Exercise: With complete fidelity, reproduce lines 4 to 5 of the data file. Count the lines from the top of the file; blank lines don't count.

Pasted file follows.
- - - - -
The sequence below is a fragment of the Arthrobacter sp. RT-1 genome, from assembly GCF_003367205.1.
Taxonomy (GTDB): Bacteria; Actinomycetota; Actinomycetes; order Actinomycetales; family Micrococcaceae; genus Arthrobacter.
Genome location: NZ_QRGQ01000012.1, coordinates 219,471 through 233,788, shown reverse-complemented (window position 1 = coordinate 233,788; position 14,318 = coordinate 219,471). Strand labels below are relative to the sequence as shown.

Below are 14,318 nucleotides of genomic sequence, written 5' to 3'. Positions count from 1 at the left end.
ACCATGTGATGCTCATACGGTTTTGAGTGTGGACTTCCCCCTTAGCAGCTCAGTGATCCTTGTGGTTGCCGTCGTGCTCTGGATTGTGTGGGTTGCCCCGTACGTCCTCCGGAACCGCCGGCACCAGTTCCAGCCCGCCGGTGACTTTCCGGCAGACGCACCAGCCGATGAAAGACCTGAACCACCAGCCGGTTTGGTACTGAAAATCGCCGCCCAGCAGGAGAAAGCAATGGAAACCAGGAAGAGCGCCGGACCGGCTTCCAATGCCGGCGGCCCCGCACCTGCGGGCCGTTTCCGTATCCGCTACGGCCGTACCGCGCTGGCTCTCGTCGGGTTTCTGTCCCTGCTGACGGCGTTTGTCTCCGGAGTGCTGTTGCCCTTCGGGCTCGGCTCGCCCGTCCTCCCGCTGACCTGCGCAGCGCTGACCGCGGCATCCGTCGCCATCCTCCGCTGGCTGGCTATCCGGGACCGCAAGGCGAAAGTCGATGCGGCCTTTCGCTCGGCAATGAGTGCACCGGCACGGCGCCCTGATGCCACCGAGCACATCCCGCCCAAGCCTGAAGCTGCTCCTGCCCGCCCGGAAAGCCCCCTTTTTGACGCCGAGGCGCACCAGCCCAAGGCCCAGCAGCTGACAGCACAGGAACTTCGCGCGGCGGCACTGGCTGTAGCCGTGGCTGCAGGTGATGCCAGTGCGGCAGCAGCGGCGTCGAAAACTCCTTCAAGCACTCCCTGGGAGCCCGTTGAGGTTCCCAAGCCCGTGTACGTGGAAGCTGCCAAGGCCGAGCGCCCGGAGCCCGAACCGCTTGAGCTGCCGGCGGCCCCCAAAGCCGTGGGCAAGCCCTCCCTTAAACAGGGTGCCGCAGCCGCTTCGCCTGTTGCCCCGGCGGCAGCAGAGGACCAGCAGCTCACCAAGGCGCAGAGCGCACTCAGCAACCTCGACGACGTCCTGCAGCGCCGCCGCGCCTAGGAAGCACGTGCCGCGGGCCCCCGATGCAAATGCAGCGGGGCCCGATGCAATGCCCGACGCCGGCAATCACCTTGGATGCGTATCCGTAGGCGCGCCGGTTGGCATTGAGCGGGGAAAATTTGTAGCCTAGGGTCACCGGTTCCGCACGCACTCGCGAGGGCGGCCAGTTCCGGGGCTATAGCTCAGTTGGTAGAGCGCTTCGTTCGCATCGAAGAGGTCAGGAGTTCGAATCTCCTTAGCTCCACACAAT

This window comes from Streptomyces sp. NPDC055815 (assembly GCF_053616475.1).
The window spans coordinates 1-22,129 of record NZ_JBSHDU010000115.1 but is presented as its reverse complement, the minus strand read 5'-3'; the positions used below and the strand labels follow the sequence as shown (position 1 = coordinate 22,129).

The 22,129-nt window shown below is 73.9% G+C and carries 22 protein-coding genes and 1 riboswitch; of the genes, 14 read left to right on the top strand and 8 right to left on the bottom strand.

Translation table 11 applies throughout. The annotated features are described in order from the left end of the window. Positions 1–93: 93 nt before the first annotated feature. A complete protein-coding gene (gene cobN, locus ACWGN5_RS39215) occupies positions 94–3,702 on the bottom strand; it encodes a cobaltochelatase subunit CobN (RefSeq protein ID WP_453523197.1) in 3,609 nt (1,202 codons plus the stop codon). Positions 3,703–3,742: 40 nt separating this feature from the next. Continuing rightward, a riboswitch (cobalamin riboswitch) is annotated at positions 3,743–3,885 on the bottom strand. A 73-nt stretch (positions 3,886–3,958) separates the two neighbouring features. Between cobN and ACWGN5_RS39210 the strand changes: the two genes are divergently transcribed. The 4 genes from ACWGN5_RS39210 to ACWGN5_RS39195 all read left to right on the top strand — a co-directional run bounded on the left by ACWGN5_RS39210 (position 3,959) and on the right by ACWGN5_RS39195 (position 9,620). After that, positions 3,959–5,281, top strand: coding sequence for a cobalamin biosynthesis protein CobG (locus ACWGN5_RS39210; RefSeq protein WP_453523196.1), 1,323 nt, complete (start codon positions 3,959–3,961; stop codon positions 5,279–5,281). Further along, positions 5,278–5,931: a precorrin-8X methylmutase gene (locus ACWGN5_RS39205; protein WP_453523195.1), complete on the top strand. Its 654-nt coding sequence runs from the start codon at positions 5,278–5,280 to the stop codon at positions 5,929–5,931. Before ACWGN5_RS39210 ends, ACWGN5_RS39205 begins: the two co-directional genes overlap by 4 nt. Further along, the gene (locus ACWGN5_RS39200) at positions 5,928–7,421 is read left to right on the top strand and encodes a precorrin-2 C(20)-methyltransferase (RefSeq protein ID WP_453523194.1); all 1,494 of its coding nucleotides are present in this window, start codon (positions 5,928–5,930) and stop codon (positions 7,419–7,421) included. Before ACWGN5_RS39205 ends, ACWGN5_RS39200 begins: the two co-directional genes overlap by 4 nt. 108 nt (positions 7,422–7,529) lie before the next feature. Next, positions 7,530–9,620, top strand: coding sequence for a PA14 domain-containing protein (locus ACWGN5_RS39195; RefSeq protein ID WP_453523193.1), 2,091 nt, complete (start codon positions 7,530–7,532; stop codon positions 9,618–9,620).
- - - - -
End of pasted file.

Below are 14,318 nucleotides of genomic sequence, written 5' to 3'. Positions count from 1 at the left end.
ACCATGTGATGCTCATACGGTTTTGAGTGTGGACTTCCCCCTTAGCAGCTCAGTGATCCTTGTGGTTGCCGTCGTGCTCTGGATTGTGTGGGTTGCCCCGTACGTCCTCCGGAACCGCCGGCACCAGTTCCAGCCCGCCGGTGACTTTCCGGCAGACGCACCAGCCGATGAAAGACCTGAACCACCAGCCGGTTTGGTACTGAAAATCGCCGCCCAGCAGGAGAAAGCAATGGAAACCAGGAAGAGCGCCGGACCGGCTTCCAATGCCGGCGGCCCCGCACCTGCGGGCCGTTTCCGTATCCGCTACGGCCGTACCGCGCTGGCTCTCGTCGGGTTTCTGTCCCTGCTGACGGCGTTTGTCTCCGGAGTGCTGTTGCCCTTCGGGCTCGGCTCGCCCGTCCTCCCGCTGACCTGCGCAGCGCTGACCGCGGCATCCGTCGCCATCCTCCGCTGGCTGGCTATCCGGGACCGCAAGGCGAAAGTCGATGCGGCCTTTCGCTCGGCAATGAGTGCACCGGCACGGCGCCCTGATGCCACCGAGCACATCCCGCCCAAGCCTGAAGCTGCTCCTGCCCGCCCGGAAAGCCCCCTTTTTGACGCCGAGGCGCACCAGCCCAAGGCCCAGCAGCTGACAGCACAGGAACTTCGCGCGGCGGCACTGGCTGTAGCCGTGGCTGCAGGTGATGCCAGTGCGGCAGCAGCGGCGTCGAAAACTCCTTCAAGCACTCCCTGGGAGCCCGTTGAGGTTCCCAAGCCCGTGTACGTGGAAGCTGCCAAGGCCGAGCGCCCGGAGCCCGAACCGCTTGAGCTGCCGGCGGCCCCCAAAGCCGTGGGCAAGCCCTCCCTTAAACAGGGTGCCGCAGCCGCTTCGCCTGTTGCCCCGGCGGCAGCAGAGGACCAGCAGCTCACCAAGGCGCAGAGCGCACTCAGCAACCTCGACGACGTCCTGCAGCGCCGCCGCGCCTAGGAAGCACGTGCCGCGGGCCCCCGATGCAAATGCAGCGGGGCCCGATGCAATGCCCGACGCCGGCAATCACCTTGGATGCGTATCCGTAGGCGCGCCGGTTGGCATTGAGCGGGGAAAATTTGTAGCCTAGGGTCACCGGTTCCGCACGCACTCGCGAGGGCGGCCAGTTCCGGGGCTATAGCTCAGTTGGTAGAGCGCTTCGTTCGCATCGAAGAGGTCAGGAGTTCGAATCTCCTTAGCTCCACACAAT